Calling Nixon a Republican on economic matters, simply because of his party affiliation, is a world class category mistake. Provided, that is, if we are interested in economic matters rather than party labels. AOG did an outstanding job hoisting OJ on his own petard. I am astonished AOGs posts haven’t been deleted, or otherwise vandalized.

While I am indebted to you, David, for a fascinating (absolutely no tongue in cheek, BTW) statistics discussion, you failed to include a couple seemingly significant factors.

Presumably, it makes some difference if the President and the houses of Congress are the same party, or not.

Also, time seems worthy of consideration. As insufficiently enamored of Senator Obama as I may be, I wouldn’t dream of pinning upon him the totality of economic circumstances come January 20, 2009, or a substantial portion of them a year later.

Regardless of statistical niceties, the failure to take those into account speaks volumes about the author, none good.

Or about OJ, for that matter.

Bret Monday, 20 October 2008 at 23:13

hey skipper wrote: “I wouldn’t dream of pinning upon him [Obama] the totality of economic circumstances come January 20, 2009, or a substantial portion of them a year later.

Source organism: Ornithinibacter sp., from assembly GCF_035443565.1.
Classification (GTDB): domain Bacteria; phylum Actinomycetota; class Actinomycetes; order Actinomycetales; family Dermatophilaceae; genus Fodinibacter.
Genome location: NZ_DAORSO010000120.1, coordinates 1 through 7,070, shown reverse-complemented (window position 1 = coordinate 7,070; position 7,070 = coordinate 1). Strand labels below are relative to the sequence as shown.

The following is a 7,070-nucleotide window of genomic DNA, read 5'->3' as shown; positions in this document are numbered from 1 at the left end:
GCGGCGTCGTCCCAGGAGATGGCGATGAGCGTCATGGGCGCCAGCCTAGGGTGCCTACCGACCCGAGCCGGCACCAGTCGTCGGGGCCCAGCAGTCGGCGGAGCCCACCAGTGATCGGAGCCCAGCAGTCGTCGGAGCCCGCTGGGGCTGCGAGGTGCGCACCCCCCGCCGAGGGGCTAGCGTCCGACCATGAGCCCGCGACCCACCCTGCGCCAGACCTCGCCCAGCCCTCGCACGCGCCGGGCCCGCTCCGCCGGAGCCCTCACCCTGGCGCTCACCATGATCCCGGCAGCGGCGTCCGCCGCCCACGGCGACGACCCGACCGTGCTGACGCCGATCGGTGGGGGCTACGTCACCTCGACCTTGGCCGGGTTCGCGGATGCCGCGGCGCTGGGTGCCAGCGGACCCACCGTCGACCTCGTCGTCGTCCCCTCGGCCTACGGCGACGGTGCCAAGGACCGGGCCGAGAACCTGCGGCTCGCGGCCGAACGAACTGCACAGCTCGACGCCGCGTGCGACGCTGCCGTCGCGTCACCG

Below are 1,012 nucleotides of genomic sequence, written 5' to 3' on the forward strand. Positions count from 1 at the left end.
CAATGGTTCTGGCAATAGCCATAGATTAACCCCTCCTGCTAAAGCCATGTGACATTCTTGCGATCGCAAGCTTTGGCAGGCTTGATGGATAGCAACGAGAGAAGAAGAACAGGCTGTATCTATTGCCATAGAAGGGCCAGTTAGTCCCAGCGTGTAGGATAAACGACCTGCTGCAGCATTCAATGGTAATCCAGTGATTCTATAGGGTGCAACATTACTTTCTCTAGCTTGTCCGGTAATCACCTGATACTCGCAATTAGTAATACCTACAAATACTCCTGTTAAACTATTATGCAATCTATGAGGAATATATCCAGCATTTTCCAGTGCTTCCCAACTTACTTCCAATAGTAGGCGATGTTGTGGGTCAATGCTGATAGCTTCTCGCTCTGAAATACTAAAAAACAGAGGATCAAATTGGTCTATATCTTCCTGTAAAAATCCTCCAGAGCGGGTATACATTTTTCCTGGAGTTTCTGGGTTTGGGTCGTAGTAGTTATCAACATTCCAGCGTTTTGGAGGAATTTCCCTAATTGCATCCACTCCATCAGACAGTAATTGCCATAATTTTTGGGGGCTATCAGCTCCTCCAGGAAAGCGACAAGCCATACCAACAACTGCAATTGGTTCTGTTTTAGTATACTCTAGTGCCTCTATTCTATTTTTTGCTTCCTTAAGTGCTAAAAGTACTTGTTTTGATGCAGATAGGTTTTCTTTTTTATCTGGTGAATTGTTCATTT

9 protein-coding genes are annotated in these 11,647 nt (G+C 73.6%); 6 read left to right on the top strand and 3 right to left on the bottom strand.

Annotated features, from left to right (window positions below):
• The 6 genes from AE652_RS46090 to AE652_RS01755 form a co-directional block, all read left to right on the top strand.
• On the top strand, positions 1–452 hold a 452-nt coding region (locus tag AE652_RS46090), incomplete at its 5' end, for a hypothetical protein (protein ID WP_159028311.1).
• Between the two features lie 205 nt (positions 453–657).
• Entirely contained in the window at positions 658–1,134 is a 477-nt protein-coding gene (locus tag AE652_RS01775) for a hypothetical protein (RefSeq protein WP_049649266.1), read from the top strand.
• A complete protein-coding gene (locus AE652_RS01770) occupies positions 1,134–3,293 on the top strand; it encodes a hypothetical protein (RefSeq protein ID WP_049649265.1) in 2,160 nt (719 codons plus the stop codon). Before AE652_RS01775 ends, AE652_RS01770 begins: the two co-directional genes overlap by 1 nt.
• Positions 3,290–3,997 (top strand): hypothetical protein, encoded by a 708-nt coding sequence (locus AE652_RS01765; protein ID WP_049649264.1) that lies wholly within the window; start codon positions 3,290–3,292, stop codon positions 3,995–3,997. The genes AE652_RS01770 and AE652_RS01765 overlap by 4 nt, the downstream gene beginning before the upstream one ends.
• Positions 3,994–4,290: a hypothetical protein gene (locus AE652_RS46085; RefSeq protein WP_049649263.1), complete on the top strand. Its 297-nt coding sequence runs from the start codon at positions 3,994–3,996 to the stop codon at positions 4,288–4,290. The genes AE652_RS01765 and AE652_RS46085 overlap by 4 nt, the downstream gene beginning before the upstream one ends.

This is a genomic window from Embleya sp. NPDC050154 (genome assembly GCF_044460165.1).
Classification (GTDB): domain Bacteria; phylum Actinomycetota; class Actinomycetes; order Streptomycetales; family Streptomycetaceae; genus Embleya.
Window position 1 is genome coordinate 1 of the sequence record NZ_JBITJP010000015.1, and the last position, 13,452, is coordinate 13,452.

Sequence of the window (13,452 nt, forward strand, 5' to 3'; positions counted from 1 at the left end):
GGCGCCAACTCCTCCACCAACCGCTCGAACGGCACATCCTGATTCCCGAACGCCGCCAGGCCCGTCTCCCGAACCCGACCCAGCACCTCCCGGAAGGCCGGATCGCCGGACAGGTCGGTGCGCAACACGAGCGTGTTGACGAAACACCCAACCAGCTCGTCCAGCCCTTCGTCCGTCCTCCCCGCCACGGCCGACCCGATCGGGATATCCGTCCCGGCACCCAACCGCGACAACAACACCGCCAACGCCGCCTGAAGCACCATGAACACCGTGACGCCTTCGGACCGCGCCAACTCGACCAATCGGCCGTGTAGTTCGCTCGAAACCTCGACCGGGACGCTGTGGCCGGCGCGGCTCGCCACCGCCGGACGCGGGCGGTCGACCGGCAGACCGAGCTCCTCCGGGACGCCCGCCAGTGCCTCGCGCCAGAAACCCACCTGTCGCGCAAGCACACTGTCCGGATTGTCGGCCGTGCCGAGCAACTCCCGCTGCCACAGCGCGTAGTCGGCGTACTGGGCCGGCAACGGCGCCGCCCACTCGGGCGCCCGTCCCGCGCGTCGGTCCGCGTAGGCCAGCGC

Certainly not a totality, but I might, depending on what happens, pin a substantial portion on him. If he raises taxes in the face of a recession and/or increases regulation with rhetoric promising even more government intrusion and further reduced economic freedom and the economy does poorly, then the data would fit my models of the world and I’ll be quick to blame him. Will I have statistical justification? Nope, there won’t be enough data, but I won’t much care.

Annoying Old Guy Tuesday, 21 October 2008 at 08:19

Mr. Cohen;

The “switching a data point” rule is a heuristic for determining if your data set is to small, a point you make well. My primary claim was that the study was bunk, which you also agree with. I am, honestly, still not sure what OJ’s point was, other than it’s delusional, somehow, to examine history or data from a counter-factual point of view. I remain convinced that the most interesting part of the whole exchange is that I was unable to find any examples of OJ doing that, a technique that is as natural to me as calculating.